Weekly Growler Fill | National Beer News Roundup
The Bruery launches distribution to Kentucky, Goose Island identifies their infection problem, and AB InBev may be in trouble for hurting craft sales. You want the beer news, we’ve got the best stories of the week. Keep reading to catch all of the details in this edition of the Weekly Growler Fill.
On June 8th, west coast favorites The Bruery and Bruery Terreux will be headed east to begin distribution in Kentucky. CEO & Founder Patrick Rue explains his reasoning to expand to KY, “The desire to bring our beers to Kentucky is largely selfish— I’m a huge fan of bourbon, so much so that we age a good portion of our beer in over 2,000 bourbon barrels that were sourced from the Bluegrass State.” A few of the beers heading to the state from each branch include: Jardinier and Poterie from The Bruery, and Saison Rue and Frucht from Bruery Terreux. More full-distribution and limited-release beers will trickle in as the breweries build their relationship with Heidelberg Kentucky, their distributing partner. For updates about launch events and beer releases, follow @thebruery and @brueryterreux on Facebook, Twitter, and Instagram. [Read full article]
Ska Brewing is embarking on a new adventure with their latest project, Mod Brewery. Mod has its own facility within the Ska HQ, dedicated exclusively to experimental brews. Ska World HQ underwent renovations earlier this month to make room for the new brewhouse, which will feature specialty one-off brews on eight rotating taps. The goal is to offer a structured program on which Ska can increase production of its popular specialty beers. Mod Brewery is open now in Durango, CO. [Read full article]
Goose Island is finally getting to the bottom of the great controversy that rocked the beer world earlier this year. For those of you that are new to the craft world, let me explain. Every year, Goose Island releases the super-duper-ultra-rare Bourbon Country Stout lineup. Craft nerds get tickets for the release weeks in advance and wait hours to purchase their bottles. Some drink them right away, most cellar their beer for a bit of time. This year, however, the Coffee and Barleywine variants were infected, causing flavors that were just not right (acidic, sour). The infection led to the biggest recall of beers in Goose Island history. It wasn’t until now that the brewers finally learned the name of the beast that ruined their precious product.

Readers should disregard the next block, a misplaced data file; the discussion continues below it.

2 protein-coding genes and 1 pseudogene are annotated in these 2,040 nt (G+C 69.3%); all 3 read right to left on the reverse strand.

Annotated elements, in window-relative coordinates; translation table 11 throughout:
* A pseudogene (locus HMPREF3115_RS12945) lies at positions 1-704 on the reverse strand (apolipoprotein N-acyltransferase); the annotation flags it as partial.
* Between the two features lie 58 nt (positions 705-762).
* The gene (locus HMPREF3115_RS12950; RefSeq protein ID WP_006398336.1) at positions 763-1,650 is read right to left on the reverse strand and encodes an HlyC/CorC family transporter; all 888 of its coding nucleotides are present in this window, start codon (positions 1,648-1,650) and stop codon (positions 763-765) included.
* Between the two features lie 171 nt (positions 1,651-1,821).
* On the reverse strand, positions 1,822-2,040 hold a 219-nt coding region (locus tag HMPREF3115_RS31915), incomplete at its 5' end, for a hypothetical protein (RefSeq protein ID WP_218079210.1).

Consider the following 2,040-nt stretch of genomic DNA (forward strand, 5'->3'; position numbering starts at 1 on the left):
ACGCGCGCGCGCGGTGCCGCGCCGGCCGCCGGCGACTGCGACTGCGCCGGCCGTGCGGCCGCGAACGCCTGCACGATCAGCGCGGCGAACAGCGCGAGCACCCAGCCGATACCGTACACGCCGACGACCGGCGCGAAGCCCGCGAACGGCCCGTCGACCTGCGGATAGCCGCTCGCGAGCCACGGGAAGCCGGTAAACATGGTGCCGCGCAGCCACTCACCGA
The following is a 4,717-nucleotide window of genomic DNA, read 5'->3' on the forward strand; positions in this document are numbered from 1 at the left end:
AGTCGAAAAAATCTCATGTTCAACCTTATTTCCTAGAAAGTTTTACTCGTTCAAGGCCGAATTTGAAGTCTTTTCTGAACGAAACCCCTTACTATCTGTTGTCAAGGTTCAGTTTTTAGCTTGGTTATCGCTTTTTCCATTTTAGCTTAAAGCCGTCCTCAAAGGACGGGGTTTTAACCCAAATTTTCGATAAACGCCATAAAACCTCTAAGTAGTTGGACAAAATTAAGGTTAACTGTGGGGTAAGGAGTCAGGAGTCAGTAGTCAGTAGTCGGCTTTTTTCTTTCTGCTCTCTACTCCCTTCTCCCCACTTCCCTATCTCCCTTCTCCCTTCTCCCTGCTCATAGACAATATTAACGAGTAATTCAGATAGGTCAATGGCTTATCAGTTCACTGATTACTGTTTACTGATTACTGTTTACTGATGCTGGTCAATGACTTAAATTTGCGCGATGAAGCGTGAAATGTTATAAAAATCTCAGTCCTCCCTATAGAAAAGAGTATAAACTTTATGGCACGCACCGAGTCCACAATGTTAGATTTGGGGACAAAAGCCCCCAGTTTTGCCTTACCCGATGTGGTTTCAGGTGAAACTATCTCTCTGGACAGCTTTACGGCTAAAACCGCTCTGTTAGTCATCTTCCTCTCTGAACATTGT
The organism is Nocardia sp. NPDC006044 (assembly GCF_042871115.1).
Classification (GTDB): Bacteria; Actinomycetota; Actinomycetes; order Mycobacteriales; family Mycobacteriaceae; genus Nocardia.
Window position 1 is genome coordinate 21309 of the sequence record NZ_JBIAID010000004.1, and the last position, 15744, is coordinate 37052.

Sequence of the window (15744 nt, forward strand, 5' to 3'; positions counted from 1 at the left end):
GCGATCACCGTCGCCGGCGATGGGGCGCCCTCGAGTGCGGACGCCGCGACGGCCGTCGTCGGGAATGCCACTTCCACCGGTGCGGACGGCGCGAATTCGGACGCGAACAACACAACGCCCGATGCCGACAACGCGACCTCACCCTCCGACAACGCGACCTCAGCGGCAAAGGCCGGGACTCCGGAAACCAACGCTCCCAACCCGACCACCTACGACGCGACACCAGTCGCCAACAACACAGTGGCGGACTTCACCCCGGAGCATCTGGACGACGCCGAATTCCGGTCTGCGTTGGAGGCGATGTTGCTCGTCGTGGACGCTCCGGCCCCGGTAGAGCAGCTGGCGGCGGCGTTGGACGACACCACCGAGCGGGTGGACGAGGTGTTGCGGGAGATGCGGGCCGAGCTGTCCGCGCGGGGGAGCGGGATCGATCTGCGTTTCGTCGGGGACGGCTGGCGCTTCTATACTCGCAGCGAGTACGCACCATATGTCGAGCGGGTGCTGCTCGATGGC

Lactobacillus acetotolerans has been named as the causative organism of infection-gate 2015. Its usual habitat is fermented rice wine vinegar and like other Lacto species, it can produce a lot of lactic acid. The mystery is not completely solved though, as Goose Island has not yet located the source of the infection. According to the brewery, the bottles did not show any evidence of infection before they went into distribution. The investigation is on-going at this time. [Read full article]
Once again, AB InBev is up to some shady business practices. This time, US antitrust officials are looking into AB InBev’s program that offers sales rebates to distributors that sell mostly ABI products. Here’s how it works: Distributors are required to spend a certain amount to market the brand. If ABI products make up 98% of that distributor’s sales, ABI will refund 75% of the money spent on marketing. Therefore, distributors have incentives to carry mostly ABI and little of other brands. Another, even shadier aspect of the program incorporates growth rates. If a distributor increases sales of ABI products but the sales of craft products increases faster, the distributor receives less of a rebate. The summary: ABI does not want distributors to promote craft beer. If they do, they might not be able to afford the required marketing for ABI products. In current investigation, officials will decide if ABI practices are dominant and aimed primarily at shutting out rivals. If so, ABI may be found guilty of violating antitrust law. [Read full article]
If you’re a craft beer lover and you’ve been to Denver, CO, you’ve probably stepped foot into Falling Rock Taphouse. In the past, they’ve made the news for being one of the best beer bars in America. Now, Falling Rock is making headlines for a feud between owner Chris Black and Oskar Blues Brewery. When Oskar Blues was just starting up, Falling Rock was one of the first bars to serve their beer outside of Lyons and Boulder. Just recently, Falling Rock took those beers off tap. The decision was made after Oskar Blues announced they would be opening a craft beer bar in the LoDo region of Denver, just a few blocks away from Falling Rock. Clearly, this is direct competition. However, Black’s anger is not only about the new bar. Black also sees Oskar Blues as drifting away from the craft beer community, largely due to their decision to withdrawal from the Colorado Brewers Guild. In his eyes, Oskar Blues no longer supports the craft community because it does not stand with the community. Do you agree? Read Black’s open letter to Oskar Blues below and let us know your opinion on the matter in the comments section below. [Read full article]